What’s Your Accidental Damage Score? Now Let’s Fix It.

Hardly anyone sets out to do harm but…

In 2014, at the height of the Coalition Government’s enthusiasm for startup companies, Number 10 set out an invitation to 700 entrepreneurs with the opportunity to pitch in Downing Street. I know because I was asked to nominate some of the companies.

Almost all downed tools and completed the online application process, preparing and submitting responses to a comprehensive questionnaire. That’s perhaps 2,100 hours of work.

Of the 700, 10 were chosen to pitch, and enjoyed photo opportunities with minsters and the obligatory photos by the famous door. The event was a great success and the organising team were pleased.

But 690 entrepreneurs received an email saying they had been unsuccessful.

That’s an Accidental Damage Score of 69

69 times more people having a negative experience than a positive one.

It probably wouldn’t have come to light if a hapless special advisor had not CCed – rather than BCCed – the responses. Some among the 690 rejects noted that the successful 10 had already been involved with government initiatives. They were already winners and were being picked again. While it was convenient for officials to pick known performers, they may have felt the need to demonstrate inclusiveness by inviting others to apply.

This process had huge external costs – creating a cohort of the most dangerous kind of critics (angry, ambitious, capabable – and now connected thanks to the CC). Because of the email, there was swift feedback – but so often a process like this can leave us unaware of the damage we accidentally inflict on others.

But the fact we’re not always aware of it doesn’t protect us from it’s consequences. It’s easy to be accidentally recruiting enemies while you think you’re busily enlisting friends.

Remember the “others”

Whenever we’re introducing a new process we should design as much dignity – and ideally opportunity – into the experience of the least fortunate participant as the most fortunate. Just as the lucky 10 selected for Downing Street were already well connected with government, many processes reinforce existing advantage – leaving a trail of excluded people and organisations who may well feel exploited.

If we accidentally reinforce the relentless effects of preferential attachment, we may inadvertently alienate many many more people than we help. In an era of exponential technologies this risk is ever-increasing.

When we sit in judgement

This is especially true if we’re making selections among people. If we are judging others, we should remember that our rejects don’t vanish – and they have voices too. Unless we can be sure our judgement is flawless, we should consider designing in ways to “win” that are not subject to our judgement. Put another way, our processes should acknowledge that we are making selections, not rejections. And we should always ensure that there are other benefits and opportunities for those we don’t select.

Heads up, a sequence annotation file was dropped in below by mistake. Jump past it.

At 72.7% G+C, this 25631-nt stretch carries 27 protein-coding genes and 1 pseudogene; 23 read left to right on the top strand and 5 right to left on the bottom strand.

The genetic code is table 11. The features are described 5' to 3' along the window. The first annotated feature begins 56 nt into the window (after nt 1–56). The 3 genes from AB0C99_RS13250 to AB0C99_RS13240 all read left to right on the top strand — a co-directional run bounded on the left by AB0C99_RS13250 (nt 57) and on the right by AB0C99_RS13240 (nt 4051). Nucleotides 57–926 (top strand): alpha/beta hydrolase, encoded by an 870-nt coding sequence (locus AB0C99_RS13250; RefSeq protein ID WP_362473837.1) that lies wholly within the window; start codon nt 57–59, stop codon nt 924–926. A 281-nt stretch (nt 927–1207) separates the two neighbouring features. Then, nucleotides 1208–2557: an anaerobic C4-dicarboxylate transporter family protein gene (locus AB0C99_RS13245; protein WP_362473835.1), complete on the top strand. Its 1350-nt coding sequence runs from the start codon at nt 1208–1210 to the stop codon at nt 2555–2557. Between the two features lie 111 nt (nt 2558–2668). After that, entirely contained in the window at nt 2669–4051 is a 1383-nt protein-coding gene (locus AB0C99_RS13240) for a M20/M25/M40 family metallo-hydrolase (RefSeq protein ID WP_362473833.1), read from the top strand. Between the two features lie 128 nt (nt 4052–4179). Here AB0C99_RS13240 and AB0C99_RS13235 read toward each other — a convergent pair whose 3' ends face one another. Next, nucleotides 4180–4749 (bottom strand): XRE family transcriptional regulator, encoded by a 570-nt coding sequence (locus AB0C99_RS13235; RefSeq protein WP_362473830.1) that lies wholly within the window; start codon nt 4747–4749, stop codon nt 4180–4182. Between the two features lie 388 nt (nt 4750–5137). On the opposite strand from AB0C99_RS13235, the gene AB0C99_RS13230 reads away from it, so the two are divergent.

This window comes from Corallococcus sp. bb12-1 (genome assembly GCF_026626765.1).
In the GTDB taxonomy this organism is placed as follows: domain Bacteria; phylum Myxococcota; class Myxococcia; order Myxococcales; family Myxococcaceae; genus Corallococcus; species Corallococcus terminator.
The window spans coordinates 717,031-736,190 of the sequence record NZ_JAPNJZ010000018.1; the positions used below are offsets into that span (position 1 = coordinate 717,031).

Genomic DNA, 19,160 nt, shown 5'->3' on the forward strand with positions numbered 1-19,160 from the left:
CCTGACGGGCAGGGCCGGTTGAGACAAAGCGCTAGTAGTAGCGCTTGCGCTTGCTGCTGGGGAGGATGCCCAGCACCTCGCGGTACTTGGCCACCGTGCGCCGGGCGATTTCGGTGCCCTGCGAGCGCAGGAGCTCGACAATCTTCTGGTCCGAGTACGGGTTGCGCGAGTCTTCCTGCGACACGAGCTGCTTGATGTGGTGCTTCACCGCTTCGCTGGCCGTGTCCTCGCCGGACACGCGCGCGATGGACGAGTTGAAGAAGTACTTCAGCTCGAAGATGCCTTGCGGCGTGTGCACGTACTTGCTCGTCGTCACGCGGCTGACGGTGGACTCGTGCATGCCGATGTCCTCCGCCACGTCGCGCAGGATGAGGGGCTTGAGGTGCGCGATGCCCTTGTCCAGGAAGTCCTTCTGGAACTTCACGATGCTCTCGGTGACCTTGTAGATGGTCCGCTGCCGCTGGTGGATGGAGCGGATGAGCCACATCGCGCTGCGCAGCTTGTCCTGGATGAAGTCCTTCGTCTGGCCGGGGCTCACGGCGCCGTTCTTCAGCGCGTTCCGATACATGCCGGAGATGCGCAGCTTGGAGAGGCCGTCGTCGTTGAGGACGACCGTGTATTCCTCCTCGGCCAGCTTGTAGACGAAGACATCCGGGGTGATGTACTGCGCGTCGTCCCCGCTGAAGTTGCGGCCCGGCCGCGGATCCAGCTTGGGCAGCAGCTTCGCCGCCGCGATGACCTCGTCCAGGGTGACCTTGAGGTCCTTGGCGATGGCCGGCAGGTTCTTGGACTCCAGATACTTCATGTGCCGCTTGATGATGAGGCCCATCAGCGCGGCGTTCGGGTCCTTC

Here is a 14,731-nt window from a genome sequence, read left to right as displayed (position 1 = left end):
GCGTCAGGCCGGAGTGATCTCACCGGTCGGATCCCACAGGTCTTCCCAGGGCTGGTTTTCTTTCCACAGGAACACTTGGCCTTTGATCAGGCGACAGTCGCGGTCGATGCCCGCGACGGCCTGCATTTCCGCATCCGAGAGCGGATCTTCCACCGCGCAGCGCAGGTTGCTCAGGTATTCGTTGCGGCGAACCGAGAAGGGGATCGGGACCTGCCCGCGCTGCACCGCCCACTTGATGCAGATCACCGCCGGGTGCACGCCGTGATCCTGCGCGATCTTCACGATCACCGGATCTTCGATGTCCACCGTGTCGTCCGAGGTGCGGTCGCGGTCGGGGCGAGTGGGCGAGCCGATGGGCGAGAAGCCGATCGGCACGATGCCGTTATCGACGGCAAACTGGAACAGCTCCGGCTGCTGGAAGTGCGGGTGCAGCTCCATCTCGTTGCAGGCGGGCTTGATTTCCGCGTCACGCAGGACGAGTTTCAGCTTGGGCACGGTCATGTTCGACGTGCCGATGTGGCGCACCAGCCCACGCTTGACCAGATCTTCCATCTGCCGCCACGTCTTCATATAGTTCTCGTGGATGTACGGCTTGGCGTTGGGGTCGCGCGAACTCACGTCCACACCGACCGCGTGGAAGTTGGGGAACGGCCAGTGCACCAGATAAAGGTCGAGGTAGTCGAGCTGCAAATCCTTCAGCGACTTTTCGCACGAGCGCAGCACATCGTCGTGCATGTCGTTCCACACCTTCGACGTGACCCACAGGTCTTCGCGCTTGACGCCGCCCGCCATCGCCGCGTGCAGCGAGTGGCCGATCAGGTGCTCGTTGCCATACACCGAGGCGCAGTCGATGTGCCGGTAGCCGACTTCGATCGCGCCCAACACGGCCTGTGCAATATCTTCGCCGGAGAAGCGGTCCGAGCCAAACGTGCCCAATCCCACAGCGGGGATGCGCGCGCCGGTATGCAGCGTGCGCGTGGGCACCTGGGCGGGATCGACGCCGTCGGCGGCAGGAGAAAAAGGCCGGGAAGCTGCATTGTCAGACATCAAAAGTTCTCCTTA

Accidental Damage Score as the “Net Zero for Social Emissions”

To achieve an Accidental Damage Score of zero we need to ensure that we do no social harm. We can compare our “social emissions” to environmental ones. As we design a new business initiative or policy, we should measure its Accidental Damage Score and amend it to minimise “negative externalities” as we discover them.

An example approach to AI implementation

At a recent vocL event Riddhi Karambelkar suggested an application of this approach to AI implementation. Riddhi proposed a “Net Zero Employment Impact for AI” in which employers be responsible for redeploying and retraining all staff who might otherwise lose their role as a result of AI implementation.

While AI can bring great advantages to organisations and society as a whole, Riddhi’s approach highlights the value of considering and supporting the individual people who otherwise have more to lose than gain from its implementation.

Winners and losers

Dynamism depends on finding and backing winning technologies, structures and people, but sustainable dynamism is built on broad consent. When we’re introducing a new process, selecting new suppliers, recruiting new colleagues or identifying investment opportunities, we should remember to track and improve our Accidental Damage Score so that even the worst experience of us is good.

Don't treat people like slag
Don't treat people like slag